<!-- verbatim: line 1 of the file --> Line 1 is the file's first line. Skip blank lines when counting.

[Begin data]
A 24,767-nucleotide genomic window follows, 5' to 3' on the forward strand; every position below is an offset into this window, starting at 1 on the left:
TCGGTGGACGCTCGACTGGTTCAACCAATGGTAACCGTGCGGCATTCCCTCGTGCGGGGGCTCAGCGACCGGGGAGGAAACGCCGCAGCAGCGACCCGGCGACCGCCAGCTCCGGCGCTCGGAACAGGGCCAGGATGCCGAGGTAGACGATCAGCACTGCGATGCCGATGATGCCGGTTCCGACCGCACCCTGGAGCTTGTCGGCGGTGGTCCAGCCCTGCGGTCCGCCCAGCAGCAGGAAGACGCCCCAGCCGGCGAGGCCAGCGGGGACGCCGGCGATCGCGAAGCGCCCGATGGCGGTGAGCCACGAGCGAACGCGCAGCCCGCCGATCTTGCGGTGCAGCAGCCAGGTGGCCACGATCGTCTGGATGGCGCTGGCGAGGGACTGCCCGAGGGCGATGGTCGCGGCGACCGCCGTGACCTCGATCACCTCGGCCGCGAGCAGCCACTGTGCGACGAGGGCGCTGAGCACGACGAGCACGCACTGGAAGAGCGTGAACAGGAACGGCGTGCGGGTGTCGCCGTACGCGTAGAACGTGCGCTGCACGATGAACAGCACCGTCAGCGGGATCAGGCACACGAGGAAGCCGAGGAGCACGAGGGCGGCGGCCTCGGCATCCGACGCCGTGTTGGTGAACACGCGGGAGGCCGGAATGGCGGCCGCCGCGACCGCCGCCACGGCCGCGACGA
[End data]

A 24,767-nucleotide genomic window follows, 5' to 3' on the forward strand; every position below is an offset into this window, starting at 1 on the left: